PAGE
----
Well, Maggie, since you ask, it really is a book for those with no life so I don't think anybody else will want to read it or know about it and it is simply the second edition of 'The Coastline of England and Wales' by Prof JA Steers.

The content is only of interest to a few poor demented dull people book itself is exceptionally perfect to my senses.


Rambling Report 30 Dec 2019 12:21

Thank you ladies, just going out so will read properly later.

Shirley that sounds interesting! my gt gt aunts were sent to Canada as BHC, from London, 1885 after their mother died, father died not long after, their sister made efforts to find out that they were well and happy ( found that in newspapers) so that book has a definite resonance. The two sisters settled well and were together most of the time after adoption in same area and remained so.


maggiewinchester Report 30 Dec 2019 12:25

Sharron - no less interesting than my books on Suffolk by Alan Jobson!
I've got 4 of his books - but he has written many more.

Coastlines are interesting - especially if you're 'into' them - and the lie of the coast is important to boats.
Anyone who has nothing to do with Suffolk would probably find books on Suffolk extremely tedious.

Likewise the books I'd like on Cornwall.
I actually have a book on Cornish Privies - probably of very limited interest to many! :-D :-D


Sharron Report 30 Dec 2019 12:38

Strangely enough, I am a bit interested in Southwold and somewhere else nearby the name of which escapes me at the moment. you know the bit around where the Battle of Sole Bay took place, because the men of one village helped an entrance to the harbour to silt so that the other place didn't get the harbour rights.

We have a similar situation in that Pagham is within the see of Canterbury and Sidlesham is within the Diocese of Chichester. It was in the interest of the Archbishop to only have one entrance to Pagham Harbour.

Now, wasn't that riveting!?


maggiewinchester Report 30 Dec 2019 12:52

It was interesting!

People of a 'certain age' should carry on learning new things - very important for keeping the brain active!


RolloTheRed Report 30 Dec 2019 13:00

I learned to sail at Pin Mill which gave me a life time interest in creek crawling and beach huts from Sherringham to the Dengie Hundred by way of Potter Heigham and the r Orwell.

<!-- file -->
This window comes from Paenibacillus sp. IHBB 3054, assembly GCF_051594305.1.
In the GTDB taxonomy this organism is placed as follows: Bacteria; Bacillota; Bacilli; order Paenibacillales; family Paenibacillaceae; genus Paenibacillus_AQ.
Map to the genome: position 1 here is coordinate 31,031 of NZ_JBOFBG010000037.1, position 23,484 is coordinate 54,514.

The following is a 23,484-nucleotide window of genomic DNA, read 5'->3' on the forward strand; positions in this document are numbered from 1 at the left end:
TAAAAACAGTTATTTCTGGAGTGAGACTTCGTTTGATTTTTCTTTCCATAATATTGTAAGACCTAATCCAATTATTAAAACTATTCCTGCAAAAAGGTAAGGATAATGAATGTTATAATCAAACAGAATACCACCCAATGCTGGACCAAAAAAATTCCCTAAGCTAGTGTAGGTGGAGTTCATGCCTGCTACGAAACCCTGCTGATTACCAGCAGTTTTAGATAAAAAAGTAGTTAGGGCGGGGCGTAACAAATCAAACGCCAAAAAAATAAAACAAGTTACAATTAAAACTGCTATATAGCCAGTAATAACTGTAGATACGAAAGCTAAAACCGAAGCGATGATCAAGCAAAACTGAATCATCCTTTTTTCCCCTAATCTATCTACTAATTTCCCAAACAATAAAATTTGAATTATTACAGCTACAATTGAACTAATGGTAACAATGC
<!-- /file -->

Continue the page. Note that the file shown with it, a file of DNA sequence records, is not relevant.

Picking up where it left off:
No surprise then that Arthur Ransome is high on my list.
Again this year I received a couple of 1st ed. but I am frighted to read them so stick to my old tattered editions.
My GGM was christened here:

Suffolk is also the location of the great Rendlesham Forest UFO incident about which any amount of ink has been used. It is also one of the English counties fortunate in not having any motorways and a low count of most C20 annoyances..


Sharron Report 30 Dec 2019 13:25

I usually have a book with me when I go out but I do tend to put a cover on them because I don't want people to see what I am reading because it would make me look such a poser!

I was sitting on a seat by the street outside County Hall in Chichester once, waiting for Fred to come and pick me up (not recently!) and people kept looking at me a bit odd. It was not until I put the book in the bag to get in the car that I realized it had a dirty great swastika on the front.


maggiewinchester Report 30 Dec 2019 13:27

My brothers went sailing at Pin Mill, when they were at The Royal Hospital School, Holbrook.

I could post links to where my Suffolk g g grandparents on all sides were Christened, married and buried, but that would be mainly Middleton /Aldeburgh/Sweffling (I can go back to 1535 in Sweffling - in the 'Royalist' Church) for the Suffolk lot, New Forest/Southampton for the Hampshire lot, and, well, I can go right back to 1098 for the Cornish lot - but not of much interest to anyone else!

Here's a shop in Aldeburgh that used to belong to my family. It doesn't anymore, and the owners aren't 'Baggotts', but when it was sold out of the family, part of the deal was that the name was kept.
My gg grandfather ran a Greengrocey on the opposite side of the High Street, but the shop was destroyed and gg grandfather (aged 93) was killed when bombs were dropped.


SheilaWestWilts Report 30 Dec 2019 15:00

There is nothing better than a book, except perhaps a book and a nice glass of something, or a book and an excellent coffee :-D


Sharron Report 30 Dec 2019 15:54

Two books.